• George Bush the Elder: Gulf War I, several broken promises, especially on taxes. environmentalism, and gun rights.
  • Bill Clinton: Further tax increases, first thrusts at nationalizing the medical-care system, several scandals.
  • George Bush the Younger: A modest tax reduction, Gulf War II, no progress on abortion, gun rights, or restraining the power of the alphabet agencies.
  • Barack Hussein Obama: Nationalization of medical insurance, sharply increased taxes and regulations, hobbling of the energy industry, emasculation of the military, encouragement for illegal immigration, heightened racial / ethnic tensions, reduction of America’s international influence, high unemployment and low growth, innumerable scandals. “America in decline.”
  • Donald Trump: Reassertion of America’s international pre-eminence, lessening of foreign military involvements, reduced tax rates and simplified tax code, sharp reduction in regulations, unleashing of the American energy industry, economic boom, first thrusts against abortion and illegal immigration.

     The Upstart has discarded the Establishment’s “go along to get along” policy of accommodating the Left’s demands for ever larger government at the expense of Americans’ rights and interests. He seems prepared to go even further in the name of a national renewal of promise and purpose. He’s upstaging the Establishment, made them look irrelevant, and they don’t like it one little bit. It’s no wonder they bear ill will against him personally.

     There are several factors involved in the “NeverTrumpers’” ongoing opposition to the Upstart’s reign. For one, it has laid bare their highest priority: the maintenance of their positions among Those Who Matter, a.k.a. the Washington cocktail-party circuit. For another, performance beats bullshit, anywhere and anywhen, and it always makes the bullshitters hate you. For a third, the “NeverTrumpers’” tantrums and sour-grapes act have made them look petty – which they are – and have caused many who once respected their opinions to turn away from them as sources of information and political guidance.

     Thus, a hierarchy that once looked to endure indefinitely has been revealed to have been built on a foundation of sand. All it took was an Upstart, who spoke to the disappointed and demoralized in a tone of respect for them and their interests...and who meant what he said.

     I have in mind a passage from early in Atlas Shrugged:

     He did not know why he suddenly thought of the oak tree. Nothing had recalled it. But he thought of it—and of his childhood summers on the Taggart estate. He had spent most of his childhood with the Taggart children, and now he worked for them, as his father and grandfather had worked for their father and grandfather.
     The great oak tree had stood on a hill over the Hudson, in a lonely spot on the Taggart estate. Eddie Willers, aged seven, liked to come and look at that tree. It had stood there for hundreds of years, and he thought it would always stand there. Its roots clutched the hill like a fist with fingers sunk into the soil, and he thought that if a giant were to seize it by the top, he would not be able to uproot it, but would swing the hill and the whole of the earth with it, like a ball at the end of a string. He felt safe in the oak tree’s presence; it was a thing that nothing could change or threaten; it was his greatest symbol of strength.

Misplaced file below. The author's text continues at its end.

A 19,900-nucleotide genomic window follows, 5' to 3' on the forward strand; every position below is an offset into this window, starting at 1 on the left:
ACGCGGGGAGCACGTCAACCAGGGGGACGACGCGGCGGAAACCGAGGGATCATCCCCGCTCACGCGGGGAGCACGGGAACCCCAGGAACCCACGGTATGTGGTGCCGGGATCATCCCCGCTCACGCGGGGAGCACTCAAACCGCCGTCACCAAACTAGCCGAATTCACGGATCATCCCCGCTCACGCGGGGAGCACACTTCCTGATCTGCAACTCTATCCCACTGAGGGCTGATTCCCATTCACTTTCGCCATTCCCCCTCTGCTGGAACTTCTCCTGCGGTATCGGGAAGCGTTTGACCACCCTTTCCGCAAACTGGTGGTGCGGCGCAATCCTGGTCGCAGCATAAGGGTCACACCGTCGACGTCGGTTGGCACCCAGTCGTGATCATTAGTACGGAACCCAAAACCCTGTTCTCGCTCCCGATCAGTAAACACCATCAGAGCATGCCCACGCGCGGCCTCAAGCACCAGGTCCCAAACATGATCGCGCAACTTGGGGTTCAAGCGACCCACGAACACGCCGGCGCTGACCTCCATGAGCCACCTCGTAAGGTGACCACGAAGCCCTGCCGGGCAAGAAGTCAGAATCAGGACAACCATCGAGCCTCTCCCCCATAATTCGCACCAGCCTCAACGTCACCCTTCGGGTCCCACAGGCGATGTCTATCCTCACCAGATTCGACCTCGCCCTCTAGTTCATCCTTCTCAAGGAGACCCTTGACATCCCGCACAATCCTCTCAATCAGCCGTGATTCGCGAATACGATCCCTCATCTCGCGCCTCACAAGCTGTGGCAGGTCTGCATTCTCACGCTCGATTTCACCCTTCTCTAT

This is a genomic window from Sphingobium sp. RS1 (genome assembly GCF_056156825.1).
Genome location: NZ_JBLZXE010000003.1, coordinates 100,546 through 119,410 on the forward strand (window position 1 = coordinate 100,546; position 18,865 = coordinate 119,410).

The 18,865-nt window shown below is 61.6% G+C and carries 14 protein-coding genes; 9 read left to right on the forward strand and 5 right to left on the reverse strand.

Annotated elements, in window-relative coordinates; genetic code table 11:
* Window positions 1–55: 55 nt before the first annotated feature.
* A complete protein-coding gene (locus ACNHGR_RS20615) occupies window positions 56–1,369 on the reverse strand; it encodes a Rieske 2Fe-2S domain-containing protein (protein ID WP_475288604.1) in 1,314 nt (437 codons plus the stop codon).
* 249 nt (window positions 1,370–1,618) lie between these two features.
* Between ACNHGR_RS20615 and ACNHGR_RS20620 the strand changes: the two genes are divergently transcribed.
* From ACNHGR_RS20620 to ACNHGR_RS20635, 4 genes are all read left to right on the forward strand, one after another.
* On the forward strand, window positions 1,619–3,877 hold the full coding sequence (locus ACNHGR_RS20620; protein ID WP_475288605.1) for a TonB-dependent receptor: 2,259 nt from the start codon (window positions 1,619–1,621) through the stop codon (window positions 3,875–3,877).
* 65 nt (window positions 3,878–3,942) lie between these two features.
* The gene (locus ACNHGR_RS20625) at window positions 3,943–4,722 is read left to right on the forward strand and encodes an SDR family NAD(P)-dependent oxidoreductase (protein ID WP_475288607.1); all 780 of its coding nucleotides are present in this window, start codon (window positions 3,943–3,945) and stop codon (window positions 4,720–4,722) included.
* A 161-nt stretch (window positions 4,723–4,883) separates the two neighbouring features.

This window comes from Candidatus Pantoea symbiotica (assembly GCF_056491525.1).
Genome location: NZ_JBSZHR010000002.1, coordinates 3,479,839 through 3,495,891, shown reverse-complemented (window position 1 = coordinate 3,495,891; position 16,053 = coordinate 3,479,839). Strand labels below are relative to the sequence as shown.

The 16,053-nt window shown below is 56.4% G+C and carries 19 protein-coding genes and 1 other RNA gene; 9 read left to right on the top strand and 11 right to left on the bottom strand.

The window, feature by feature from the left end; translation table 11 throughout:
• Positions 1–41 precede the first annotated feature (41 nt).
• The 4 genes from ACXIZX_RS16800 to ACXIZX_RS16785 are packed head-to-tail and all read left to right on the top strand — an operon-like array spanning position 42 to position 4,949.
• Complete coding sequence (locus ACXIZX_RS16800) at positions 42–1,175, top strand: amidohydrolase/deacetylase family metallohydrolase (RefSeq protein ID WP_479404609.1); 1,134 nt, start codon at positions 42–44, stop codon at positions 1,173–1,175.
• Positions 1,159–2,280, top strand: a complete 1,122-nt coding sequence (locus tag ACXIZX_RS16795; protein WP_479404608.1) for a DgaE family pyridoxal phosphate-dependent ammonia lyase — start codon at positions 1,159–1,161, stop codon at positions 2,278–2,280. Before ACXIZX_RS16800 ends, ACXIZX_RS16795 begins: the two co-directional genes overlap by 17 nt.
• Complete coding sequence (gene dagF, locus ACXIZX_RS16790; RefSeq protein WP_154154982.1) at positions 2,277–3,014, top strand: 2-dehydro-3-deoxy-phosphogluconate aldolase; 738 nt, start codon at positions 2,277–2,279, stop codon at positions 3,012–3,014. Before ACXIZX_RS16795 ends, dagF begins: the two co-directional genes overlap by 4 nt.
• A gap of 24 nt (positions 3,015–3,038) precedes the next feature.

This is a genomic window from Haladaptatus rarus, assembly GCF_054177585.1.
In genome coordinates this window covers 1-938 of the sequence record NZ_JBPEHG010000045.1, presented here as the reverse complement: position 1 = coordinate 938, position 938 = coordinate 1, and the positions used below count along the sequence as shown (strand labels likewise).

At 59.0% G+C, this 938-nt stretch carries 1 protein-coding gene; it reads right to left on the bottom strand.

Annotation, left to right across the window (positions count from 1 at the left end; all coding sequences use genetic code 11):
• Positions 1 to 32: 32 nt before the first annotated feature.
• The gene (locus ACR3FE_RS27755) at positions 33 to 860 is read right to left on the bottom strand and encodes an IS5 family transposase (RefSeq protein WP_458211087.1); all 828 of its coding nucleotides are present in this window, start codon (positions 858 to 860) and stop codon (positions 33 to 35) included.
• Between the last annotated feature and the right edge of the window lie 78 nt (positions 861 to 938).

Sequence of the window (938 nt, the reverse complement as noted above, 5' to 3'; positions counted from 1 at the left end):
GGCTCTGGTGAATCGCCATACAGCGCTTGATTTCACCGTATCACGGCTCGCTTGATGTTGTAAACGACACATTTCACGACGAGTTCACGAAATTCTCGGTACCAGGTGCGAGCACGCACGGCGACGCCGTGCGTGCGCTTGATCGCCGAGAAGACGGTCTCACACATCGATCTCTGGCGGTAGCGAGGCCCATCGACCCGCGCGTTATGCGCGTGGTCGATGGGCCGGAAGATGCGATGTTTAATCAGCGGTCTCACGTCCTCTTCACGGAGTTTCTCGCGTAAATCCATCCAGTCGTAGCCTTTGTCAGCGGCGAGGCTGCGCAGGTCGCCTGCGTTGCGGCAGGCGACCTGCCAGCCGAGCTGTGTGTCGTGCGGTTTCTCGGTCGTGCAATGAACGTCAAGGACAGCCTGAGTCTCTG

One night, lightning struck the oak tree. Eddie saw it the next morning. It lay broken in half, and he looked into its trunk as into the mouth of a black tunnel. The trunk was only an empty shell; its heart had rotted away long ago; there was nothing inside—just a thin gray dust that was being dispersed by the whim of the faintest wind. The living power had gone, and the shape it left had not been able to stand without it.

     A thing which has lost its connection to its animating purpose will always rot from within. The desire to perpetuate oneself and one’s privileges and perquisites is insufficient of itself. Or as a character of mine once said:

     “Malcolm, you know far too much to have learned it all in one normal lifetime. Combat. Warfare. History. Sociology. Philosophy. Economics. Politics. Ethics. I've put my heart and soul into it, but I've only glimpsed the edges of what you know. You've lived several centuries at least....So you have to have some kind of purpose. A man dies without a purpose. A purpose strong enough to keep you alive that long must be as vivid and powerful as the sun.”

     As with individuals, so also with Establishments and the hierarchies over which they claim to preside. But don’t expect the deposed members of “Conservatism, Inc.” to admit that any time soon. They have a lot more denial to get through.

1 comment:

Brian E. said...

I’ve always found Eddie Willers’ ruminating about the old oak tree to be one of the more memorable passages. And for the same reasons that you describe - it’s a wonderful allegory for what’s happened to our nation, and our form of government. What we have left is barely a shell of what it was, and should be.